The now famous TED Talks have redefined how people communicate, share and contribute to ideas.
It's most viewed clips are among some of the most popular pieces of content ever produced.
Topping the charts, Sir Ken Robinson’s groundbreaking ‘Do schools kill creativity?’ continues to rate 13 years on, having now attracted around 73 million views and well over 14,000 comments.
Yet for a media brand platform that carries so much weight, it might surprise you to know that TED Talks are limited to just 18 minutes.
Think about that for a moment. That’s just over a quarter of an hour, which is half the minimum 30-minute duration for most shows broadcast on TV.
This as a medium has become one of the most successful forums for discussing the most complex and profound challenges of our time.
What does video learning mean for businesses?
Most of us have attended training days where our ability to understand and retain information can largely depend on the quality of PowerPoint slides.
In part due to the success of TED Talks, organisations are turning increasingly to video as they seek better ways to communicate the right information to the right people and have it stick.
As you may have learned from some of our recent blogs, audiences presented information in video form retain on average more than 60 percent of it, compared to just 10 percent for information presented as text. Not only does this translate into better outcomes for training and information sharing, it’s also more cost effective.
People are also more likely to tune into video as it’s generally perceived to be more authentic than text or audio alone.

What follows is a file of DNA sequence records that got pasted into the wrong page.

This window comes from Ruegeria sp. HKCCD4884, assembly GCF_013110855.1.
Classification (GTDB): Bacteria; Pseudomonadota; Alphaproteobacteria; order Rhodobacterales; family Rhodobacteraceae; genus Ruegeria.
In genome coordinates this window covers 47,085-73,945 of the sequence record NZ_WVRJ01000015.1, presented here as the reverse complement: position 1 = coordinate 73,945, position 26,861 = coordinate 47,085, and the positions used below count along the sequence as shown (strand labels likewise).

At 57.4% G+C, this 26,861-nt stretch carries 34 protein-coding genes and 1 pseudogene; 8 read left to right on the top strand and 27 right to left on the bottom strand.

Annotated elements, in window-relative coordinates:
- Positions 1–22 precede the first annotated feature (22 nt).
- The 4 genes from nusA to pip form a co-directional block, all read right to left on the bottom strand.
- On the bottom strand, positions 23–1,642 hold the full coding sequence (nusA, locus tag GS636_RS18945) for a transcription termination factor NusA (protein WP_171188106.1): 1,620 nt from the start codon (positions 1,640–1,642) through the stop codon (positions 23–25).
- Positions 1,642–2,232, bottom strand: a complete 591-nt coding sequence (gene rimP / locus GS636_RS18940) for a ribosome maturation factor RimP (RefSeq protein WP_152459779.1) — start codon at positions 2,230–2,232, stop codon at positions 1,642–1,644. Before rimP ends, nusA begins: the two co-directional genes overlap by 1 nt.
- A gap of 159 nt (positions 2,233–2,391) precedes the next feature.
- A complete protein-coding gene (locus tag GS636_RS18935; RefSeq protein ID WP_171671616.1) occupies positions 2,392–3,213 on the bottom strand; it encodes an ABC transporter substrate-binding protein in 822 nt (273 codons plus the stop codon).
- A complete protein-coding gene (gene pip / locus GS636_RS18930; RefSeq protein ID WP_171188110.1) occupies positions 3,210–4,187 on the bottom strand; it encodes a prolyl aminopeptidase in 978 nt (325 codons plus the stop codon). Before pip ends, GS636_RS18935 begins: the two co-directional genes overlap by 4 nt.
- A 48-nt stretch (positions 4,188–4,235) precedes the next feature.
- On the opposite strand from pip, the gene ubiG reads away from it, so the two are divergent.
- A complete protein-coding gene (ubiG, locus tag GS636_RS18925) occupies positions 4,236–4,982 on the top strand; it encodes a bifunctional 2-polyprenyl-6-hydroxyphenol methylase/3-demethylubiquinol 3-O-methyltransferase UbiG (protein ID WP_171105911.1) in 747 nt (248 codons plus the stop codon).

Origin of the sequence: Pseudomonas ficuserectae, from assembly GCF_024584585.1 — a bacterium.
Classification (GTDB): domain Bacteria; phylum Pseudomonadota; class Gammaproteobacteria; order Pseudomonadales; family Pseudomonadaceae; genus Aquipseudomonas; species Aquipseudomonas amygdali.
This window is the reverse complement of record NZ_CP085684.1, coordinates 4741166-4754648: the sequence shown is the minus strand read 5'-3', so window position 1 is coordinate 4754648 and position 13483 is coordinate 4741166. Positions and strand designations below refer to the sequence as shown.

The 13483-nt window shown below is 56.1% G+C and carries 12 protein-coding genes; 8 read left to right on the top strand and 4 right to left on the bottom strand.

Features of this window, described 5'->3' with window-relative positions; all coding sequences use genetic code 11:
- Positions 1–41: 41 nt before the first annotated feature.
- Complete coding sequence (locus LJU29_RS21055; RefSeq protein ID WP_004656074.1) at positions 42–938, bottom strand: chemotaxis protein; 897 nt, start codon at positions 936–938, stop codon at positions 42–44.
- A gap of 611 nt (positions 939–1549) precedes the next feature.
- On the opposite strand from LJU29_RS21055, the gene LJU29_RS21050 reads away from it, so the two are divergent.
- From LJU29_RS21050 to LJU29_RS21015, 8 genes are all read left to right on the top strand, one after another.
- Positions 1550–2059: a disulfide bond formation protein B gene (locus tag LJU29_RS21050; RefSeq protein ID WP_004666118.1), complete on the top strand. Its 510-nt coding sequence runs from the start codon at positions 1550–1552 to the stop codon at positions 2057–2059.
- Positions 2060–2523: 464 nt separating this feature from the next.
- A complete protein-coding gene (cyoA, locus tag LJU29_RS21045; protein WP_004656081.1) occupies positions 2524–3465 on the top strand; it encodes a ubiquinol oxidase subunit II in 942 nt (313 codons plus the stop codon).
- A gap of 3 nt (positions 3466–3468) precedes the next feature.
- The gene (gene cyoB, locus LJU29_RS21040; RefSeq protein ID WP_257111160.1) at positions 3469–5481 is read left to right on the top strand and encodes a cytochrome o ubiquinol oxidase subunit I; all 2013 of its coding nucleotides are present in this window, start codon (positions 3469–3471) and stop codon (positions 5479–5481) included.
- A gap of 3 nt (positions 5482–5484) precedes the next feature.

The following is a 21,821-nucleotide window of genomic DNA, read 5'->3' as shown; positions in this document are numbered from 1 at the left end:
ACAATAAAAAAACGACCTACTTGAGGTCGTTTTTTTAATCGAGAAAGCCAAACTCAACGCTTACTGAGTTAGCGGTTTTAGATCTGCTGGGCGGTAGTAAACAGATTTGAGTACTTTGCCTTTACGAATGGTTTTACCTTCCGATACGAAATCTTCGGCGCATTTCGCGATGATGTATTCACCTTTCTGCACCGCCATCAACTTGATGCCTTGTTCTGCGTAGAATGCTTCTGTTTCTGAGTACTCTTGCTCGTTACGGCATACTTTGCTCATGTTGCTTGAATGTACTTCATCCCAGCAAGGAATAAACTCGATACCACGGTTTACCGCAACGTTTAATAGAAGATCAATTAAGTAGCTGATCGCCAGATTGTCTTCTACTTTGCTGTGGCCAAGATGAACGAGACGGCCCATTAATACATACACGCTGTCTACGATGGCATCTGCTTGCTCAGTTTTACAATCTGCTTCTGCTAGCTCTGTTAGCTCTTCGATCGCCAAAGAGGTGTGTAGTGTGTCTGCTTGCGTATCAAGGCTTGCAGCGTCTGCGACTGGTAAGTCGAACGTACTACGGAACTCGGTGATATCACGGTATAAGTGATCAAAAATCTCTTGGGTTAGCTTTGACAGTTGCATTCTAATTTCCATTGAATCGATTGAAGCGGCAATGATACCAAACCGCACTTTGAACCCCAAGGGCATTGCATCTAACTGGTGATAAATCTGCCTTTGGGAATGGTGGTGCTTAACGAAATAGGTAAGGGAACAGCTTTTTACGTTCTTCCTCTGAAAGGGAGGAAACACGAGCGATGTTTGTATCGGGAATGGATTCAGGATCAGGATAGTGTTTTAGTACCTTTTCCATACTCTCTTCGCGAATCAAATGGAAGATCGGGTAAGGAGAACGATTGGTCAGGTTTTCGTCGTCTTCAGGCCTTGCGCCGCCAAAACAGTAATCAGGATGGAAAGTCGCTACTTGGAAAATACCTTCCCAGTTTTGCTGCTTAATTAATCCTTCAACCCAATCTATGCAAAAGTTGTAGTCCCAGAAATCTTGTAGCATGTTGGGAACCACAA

This is especially true for the fast-growing population of people now accustomed to seeing the world through the seemingly infinite volumes of video on social media platforms like Youtube, Facebook, Instagram and others. Video is now virtually synonymous with being friendly, engaging, raw and honest.
This has big implications for organisations of all shapes and size.
It might be an ‘onboarding’ session for the rollout of new products and services which can also involve large volumes of new and important information.
And of course, more critically, video can be a more powerful tool for conveying information and knowledge related to compliance and regulations.
With this in mind why wouldn’t you choose video as your communication vehicle of choice? Your audience may retain up to six times as much information via video than by traditional methods of information presentation.
Inspiring participation and building video libraries
TEDxSydney and other platforms like Instagram have proven the power of actual live video streaming, whereby audiences are invited to tune in to a specific event with a date and time. In particular, they inspire vastly higher levels of audience reach. Cases where audience interactivity is an option, people are able to comment on and share content in real time, resulting in a more enjoyable and rewarding learning experience.
Again, returning to social media, most people are comfortable using platforms like YouTube, the ease of use and familiarity of which is easily replicated in the corporate environment.
Video also has the advantage of being easy to edit and store.
Think about video recorded for a long corporate event, such as an annual general meeting (AGM). That content can easily be segmented into smaller parts, or chapters, with the relevant parts distributed to the appropriate audiences, as well as stored in easily accessible centralised locations.
The lower costs and rising number of cloud service providers makes it simple and economical for companies to create, manage and share video libraries of any size. And with the greater power and lower costs of video cameras and video-enabled smartphones means the process of creating video is virtually now child’s play.
Viostream is the official video streaming partner of TEDxSydney. No matter what shape or size your organisation, contact one of our video specialists today to learn how video and live video streaming can help you say it better.